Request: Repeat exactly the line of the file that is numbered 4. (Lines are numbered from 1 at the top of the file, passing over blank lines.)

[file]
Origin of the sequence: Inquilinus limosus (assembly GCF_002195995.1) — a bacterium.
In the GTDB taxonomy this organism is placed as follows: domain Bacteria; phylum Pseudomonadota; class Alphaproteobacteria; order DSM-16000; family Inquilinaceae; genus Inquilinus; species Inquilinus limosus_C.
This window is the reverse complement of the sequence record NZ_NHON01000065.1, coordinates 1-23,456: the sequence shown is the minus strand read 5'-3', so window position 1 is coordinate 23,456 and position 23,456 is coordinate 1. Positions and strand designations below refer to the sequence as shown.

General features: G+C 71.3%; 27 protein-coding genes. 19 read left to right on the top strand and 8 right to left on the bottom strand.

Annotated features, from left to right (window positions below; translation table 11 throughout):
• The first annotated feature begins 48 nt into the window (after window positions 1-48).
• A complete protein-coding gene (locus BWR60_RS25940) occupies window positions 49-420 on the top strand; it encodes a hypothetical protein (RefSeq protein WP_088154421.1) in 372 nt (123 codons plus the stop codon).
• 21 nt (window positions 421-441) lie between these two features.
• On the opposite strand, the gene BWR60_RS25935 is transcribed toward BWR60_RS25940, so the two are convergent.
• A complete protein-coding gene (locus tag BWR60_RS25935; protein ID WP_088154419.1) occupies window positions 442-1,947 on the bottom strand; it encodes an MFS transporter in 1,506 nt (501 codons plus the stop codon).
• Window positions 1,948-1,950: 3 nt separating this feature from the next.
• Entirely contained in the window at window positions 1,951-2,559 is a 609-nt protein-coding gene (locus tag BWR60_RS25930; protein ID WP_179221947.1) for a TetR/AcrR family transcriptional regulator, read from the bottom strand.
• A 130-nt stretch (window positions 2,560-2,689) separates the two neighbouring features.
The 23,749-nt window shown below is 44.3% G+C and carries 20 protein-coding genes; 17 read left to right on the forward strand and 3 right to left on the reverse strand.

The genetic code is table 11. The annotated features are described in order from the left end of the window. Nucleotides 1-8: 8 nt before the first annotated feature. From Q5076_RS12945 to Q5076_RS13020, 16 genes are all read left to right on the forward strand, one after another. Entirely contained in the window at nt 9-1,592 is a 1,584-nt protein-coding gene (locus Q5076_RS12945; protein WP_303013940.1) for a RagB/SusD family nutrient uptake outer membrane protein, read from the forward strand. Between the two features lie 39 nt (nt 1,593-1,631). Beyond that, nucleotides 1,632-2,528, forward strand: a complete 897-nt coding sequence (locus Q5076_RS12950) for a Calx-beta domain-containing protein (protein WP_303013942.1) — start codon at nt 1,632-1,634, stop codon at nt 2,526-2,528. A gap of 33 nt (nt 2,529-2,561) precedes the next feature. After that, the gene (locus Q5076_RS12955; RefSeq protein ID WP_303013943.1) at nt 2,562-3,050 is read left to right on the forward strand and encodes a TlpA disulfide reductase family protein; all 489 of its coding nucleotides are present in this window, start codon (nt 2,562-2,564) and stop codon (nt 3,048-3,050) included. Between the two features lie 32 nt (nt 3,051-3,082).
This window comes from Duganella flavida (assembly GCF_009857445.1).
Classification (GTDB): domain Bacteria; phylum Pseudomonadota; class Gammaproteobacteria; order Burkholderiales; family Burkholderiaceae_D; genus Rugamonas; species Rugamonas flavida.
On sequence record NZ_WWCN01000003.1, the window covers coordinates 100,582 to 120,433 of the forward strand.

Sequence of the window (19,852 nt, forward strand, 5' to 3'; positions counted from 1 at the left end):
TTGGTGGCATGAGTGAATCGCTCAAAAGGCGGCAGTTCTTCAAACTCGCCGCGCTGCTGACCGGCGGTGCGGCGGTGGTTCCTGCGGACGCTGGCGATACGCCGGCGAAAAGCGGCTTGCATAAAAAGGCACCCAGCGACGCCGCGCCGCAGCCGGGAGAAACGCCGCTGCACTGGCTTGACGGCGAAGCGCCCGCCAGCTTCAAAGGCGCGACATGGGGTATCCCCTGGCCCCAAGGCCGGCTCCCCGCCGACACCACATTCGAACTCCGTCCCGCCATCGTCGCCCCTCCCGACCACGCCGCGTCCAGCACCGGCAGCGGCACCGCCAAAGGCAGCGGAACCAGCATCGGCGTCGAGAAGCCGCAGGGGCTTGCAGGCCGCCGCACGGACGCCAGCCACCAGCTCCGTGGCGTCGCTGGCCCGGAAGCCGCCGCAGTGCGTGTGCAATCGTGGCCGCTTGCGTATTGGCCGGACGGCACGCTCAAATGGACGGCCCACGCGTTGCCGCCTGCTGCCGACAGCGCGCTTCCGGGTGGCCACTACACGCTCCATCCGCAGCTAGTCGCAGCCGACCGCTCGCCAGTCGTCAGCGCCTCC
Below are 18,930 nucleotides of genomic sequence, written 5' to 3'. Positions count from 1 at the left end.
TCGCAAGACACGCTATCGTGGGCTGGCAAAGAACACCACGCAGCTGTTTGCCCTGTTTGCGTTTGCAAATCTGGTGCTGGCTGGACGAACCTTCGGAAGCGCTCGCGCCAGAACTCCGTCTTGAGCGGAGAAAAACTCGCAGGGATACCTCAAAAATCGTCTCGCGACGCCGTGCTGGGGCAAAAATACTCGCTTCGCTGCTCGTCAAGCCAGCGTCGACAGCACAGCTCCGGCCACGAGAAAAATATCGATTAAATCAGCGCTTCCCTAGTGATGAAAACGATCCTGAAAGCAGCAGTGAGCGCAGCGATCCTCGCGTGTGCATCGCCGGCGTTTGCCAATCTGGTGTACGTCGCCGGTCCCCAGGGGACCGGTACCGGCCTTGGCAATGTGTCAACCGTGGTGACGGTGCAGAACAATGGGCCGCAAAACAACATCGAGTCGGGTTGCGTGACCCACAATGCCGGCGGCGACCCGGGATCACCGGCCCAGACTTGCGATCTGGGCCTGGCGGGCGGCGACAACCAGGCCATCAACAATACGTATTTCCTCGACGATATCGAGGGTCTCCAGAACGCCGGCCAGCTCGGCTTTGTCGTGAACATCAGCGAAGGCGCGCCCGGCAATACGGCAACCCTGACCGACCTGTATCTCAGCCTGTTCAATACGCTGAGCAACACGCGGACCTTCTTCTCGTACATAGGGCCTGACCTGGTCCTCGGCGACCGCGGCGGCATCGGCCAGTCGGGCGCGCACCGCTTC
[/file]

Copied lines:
General features: G+C 71.3%; 27 protein-coding genes. 19 read left to right on the top strand and 8 right to left on the bottom strand.